arrangement, which came into force when Hart was not available to work
on the project which became Oklahoma. When working with Hart, Rodgers would
always write the music for Hart to wrote the lyrics. However when he teamed
up with Hammerstein, Hammerstein would write the lyrics first and then
Rodgers would write the music.
Oklahoma! (1943) marked a revolution in musical drama: While it was hardly
the first musical play to tell a story of emotional depth and psychological
complexity, Oklahoma! implemented a number of new storytelling techniques,
including focusing on emotional empathy; dealing with characters and situations
far removed from the audience by time and geography; dealing with American
historical and social materials; and the use of dance to convey plot and character
rather than mere diversion for the audience. The original production opened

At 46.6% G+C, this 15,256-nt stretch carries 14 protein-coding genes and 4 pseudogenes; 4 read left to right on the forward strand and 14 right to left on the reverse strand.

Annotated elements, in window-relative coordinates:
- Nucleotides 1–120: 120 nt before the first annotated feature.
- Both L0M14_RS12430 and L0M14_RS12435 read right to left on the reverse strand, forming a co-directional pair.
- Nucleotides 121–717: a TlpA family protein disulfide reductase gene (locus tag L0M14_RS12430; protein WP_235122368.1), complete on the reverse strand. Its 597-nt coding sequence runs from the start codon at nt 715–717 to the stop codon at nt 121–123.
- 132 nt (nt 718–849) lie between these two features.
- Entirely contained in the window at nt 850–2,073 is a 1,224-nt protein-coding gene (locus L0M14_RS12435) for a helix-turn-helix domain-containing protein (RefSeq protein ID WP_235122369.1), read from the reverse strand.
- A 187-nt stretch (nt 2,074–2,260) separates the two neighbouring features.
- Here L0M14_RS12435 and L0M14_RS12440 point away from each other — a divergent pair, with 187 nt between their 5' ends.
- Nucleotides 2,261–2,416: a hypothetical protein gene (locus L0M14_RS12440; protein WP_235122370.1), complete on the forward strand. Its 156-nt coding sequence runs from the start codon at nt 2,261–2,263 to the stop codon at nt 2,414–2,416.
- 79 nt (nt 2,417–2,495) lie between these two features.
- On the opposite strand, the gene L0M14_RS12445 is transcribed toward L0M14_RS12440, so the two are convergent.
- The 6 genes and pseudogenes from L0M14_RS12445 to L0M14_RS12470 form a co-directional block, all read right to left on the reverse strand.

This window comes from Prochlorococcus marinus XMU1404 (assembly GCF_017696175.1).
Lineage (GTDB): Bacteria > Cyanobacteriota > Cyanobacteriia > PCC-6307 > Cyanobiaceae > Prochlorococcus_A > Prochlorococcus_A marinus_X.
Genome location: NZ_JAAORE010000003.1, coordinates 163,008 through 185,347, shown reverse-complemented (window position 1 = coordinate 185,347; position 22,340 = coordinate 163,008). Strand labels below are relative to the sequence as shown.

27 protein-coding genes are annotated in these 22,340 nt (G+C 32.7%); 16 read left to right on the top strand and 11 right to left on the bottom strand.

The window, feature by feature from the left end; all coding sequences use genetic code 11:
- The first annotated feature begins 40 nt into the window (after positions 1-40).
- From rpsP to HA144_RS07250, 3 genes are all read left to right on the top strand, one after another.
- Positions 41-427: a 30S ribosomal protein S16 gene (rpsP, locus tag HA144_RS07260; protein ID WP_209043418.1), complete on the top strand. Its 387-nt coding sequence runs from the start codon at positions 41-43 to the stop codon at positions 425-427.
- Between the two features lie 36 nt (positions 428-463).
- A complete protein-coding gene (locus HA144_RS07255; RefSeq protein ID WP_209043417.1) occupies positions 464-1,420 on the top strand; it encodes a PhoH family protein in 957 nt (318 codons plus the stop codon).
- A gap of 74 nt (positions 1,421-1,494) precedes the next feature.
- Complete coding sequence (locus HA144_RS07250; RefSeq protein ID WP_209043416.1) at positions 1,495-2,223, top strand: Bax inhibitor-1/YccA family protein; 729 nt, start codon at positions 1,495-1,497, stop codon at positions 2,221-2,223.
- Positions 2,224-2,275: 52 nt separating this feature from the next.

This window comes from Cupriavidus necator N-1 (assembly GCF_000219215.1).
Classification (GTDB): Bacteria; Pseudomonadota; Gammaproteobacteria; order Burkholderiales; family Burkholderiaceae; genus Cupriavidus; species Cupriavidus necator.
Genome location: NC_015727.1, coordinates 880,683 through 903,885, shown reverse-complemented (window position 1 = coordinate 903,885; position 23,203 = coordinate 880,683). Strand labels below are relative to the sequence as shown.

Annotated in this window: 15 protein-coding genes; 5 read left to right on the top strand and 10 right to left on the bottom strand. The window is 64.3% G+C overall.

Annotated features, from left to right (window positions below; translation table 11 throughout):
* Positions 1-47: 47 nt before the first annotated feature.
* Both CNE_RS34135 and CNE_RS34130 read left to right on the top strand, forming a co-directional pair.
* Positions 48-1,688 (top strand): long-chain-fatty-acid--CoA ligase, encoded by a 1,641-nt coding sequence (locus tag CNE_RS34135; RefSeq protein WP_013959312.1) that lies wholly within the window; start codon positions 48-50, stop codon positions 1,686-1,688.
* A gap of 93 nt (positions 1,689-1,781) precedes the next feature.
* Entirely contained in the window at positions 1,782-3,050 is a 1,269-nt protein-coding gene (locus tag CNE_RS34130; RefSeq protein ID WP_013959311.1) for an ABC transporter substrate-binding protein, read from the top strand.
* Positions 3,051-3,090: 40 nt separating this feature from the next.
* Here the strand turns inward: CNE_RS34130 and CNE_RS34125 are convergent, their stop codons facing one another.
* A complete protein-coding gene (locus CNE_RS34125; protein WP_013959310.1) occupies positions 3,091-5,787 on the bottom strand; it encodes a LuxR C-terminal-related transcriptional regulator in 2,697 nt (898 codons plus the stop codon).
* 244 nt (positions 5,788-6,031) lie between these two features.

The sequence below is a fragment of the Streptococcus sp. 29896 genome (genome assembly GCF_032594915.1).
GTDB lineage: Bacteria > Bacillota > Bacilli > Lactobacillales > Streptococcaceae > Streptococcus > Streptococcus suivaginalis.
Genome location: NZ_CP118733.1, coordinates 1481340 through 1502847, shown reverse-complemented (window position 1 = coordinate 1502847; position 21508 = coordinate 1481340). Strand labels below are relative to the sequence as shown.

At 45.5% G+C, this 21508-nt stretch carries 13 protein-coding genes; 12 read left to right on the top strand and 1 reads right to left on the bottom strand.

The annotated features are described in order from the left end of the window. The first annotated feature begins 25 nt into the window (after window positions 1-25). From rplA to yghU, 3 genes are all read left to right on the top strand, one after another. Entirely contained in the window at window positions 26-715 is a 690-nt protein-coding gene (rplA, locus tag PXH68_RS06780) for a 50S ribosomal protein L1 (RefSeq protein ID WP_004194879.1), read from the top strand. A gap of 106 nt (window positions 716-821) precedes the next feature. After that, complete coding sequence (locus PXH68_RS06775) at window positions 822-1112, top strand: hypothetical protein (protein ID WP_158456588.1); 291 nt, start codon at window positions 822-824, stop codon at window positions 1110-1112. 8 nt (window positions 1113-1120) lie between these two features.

on March 31, 1943 at the St. James Theatre in New York, was directed by Rouben
Mamoulian, and starred Betty Garde, Alfred Drake, Joan Roberts, Celeste Holm,
Joan McCracken, and Howard Da Silva. The production was choreographed by Agnes
de Mille, who provided one of the show's most notable and enduring features:
a 15-minute first-act ballet finale (often referred to as a dream ballet) arising
from Laurey's inability to make up her mind between Jud and Curly. The original
production ran for a then unprecedented 2212 performances, and closed on May
29, 1948. It was adapted into an Academy Award-winning musical film in 1955,
starring Gordon MacRae, Shirley Jones (in her film debut), Rod Steiger, Gloria
Grahame, and Charlotte Greenwood. This film was shot twice, in the new 70mm
widescreen process of Todd-AO and again in the more established Cinemascope
process for theatres without 70mm film equipment.
" Oh What a Beautiful Mornin'"
" The Surrey With the Fringe On Top"
" Kansas City"
" I Can't Say No"
" Many a New Day"
" It's a Scandal! It's a Outrage!"
" People Will Say We're In Love"
" Pore Jud is Daid"
" Lonely Room"
" Out of My Dreams"
" Laurey Makes Up Her Mind" (Dream Ballet)